Despite the brevity of her life, Lili Boulanger (1893-1918) carved a place for herself in the history of music: with the cantata Faust et Helene (1913) she became the first woman to win the Prix De Rome. Her impressionistic use of the orchestra fits perfectly the mainstream musical language of the period, and yet we can already see glimpses of what could have come out of her pen had she not died so young.
D’un Matin De Printemps was written for violin and piano and subsequently for orchestra. Remarkably, the piece keeps its charm in both forms, enhancing different nuances depending on the version. A master in this field was Ravel. We can only imagine what she could have become.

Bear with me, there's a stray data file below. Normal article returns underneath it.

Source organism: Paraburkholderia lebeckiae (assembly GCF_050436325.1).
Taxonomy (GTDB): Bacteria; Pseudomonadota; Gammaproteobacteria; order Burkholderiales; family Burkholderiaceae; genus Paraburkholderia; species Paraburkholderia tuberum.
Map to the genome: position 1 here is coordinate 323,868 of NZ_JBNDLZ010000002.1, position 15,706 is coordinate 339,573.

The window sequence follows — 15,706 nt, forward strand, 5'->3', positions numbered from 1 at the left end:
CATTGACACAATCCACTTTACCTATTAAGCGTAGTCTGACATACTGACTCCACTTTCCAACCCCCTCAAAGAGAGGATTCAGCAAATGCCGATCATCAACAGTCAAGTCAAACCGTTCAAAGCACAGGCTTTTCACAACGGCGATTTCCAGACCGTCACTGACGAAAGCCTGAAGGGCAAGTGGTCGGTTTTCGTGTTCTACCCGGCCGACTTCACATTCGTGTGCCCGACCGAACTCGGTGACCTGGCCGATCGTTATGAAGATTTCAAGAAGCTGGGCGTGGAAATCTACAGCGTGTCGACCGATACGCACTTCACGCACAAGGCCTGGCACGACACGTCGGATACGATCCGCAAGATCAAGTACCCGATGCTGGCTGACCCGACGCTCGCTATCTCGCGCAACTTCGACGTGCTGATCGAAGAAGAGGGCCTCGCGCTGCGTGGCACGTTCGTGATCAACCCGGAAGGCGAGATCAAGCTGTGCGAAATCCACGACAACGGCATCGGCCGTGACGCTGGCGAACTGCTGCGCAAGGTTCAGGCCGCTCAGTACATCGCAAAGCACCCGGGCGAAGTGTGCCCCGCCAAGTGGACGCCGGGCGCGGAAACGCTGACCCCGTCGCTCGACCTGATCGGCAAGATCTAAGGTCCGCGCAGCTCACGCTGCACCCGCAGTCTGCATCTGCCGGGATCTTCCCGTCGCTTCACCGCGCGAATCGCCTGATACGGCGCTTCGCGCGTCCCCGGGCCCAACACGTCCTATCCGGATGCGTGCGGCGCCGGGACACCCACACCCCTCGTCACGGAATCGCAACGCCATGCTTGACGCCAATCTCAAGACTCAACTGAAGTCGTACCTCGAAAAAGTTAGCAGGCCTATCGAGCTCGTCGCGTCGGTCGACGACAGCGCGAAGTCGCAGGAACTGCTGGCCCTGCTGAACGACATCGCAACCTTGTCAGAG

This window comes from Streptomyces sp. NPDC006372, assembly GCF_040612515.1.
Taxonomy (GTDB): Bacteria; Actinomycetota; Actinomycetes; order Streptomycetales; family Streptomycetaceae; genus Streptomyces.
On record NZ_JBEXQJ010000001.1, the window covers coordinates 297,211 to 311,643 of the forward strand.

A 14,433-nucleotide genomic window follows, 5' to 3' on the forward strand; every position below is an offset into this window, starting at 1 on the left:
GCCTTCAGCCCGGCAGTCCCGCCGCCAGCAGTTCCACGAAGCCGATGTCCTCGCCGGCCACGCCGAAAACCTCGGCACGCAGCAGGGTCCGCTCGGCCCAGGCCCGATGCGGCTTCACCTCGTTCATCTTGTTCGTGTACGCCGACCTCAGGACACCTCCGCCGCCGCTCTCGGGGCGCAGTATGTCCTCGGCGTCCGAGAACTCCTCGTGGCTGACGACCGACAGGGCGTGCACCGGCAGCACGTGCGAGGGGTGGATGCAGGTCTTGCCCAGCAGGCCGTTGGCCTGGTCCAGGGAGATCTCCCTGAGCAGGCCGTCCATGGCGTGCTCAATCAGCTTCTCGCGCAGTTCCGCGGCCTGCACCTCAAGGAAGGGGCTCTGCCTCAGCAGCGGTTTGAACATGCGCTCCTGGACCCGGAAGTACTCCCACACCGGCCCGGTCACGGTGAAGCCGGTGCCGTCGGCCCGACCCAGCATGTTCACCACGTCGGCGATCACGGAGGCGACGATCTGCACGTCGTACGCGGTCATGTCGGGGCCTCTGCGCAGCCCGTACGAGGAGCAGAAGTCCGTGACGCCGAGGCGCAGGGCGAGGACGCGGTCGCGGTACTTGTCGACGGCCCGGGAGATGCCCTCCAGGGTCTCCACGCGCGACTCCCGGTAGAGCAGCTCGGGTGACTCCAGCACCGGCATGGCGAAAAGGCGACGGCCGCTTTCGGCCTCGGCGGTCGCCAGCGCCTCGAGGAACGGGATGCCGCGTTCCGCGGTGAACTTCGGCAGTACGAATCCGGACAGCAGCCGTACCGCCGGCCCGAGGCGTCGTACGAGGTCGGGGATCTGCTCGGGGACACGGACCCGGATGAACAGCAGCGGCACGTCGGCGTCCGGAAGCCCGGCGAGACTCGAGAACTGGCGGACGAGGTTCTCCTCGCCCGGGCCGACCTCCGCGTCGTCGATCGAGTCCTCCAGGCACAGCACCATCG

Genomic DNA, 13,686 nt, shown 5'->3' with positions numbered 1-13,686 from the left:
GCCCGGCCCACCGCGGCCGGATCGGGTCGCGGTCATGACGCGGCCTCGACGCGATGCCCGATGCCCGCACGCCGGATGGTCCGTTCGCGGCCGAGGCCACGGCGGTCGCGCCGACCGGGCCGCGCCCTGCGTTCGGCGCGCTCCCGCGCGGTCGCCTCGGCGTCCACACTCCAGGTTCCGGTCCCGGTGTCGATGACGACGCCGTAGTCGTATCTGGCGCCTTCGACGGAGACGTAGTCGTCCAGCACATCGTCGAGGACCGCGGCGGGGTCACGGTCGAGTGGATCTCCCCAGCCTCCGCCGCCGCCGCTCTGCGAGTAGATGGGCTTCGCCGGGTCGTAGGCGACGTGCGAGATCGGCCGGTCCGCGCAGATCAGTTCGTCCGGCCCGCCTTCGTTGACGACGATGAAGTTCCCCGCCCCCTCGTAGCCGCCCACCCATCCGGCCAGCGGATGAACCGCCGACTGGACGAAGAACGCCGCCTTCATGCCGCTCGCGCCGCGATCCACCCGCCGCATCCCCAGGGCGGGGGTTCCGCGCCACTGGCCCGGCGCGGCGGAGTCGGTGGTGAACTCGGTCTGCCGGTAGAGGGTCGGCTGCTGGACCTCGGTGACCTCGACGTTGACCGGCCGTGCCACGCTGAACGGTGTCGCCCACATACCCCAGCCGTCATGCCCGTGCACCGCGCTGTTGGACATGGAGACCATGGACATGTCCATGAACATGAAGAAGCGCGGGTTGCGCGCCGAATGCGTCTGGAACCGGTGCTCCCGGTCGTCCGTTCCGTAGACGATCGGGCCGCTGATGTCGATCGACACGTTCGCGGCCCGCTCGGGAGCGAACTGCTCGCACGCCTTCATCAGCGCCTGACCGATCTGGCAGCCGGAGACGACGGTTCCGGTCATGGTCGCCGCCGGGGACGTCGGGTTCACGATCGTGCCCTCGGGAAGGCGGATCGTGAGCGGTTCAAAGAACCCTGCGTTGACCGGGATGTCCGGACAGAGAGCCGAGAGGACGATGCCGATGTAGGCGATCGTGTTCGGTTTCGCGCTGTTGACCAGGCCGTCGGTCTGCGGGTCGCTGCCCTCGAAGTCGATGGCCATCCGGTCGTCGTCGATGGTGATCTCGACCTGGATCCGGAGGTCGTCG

And here’s the version for violin and piano
Incidentally, I was only able to find one commercial release, played by the City of Birmingham Symphony Orchestra conducted by Yan Pascal Tortelier.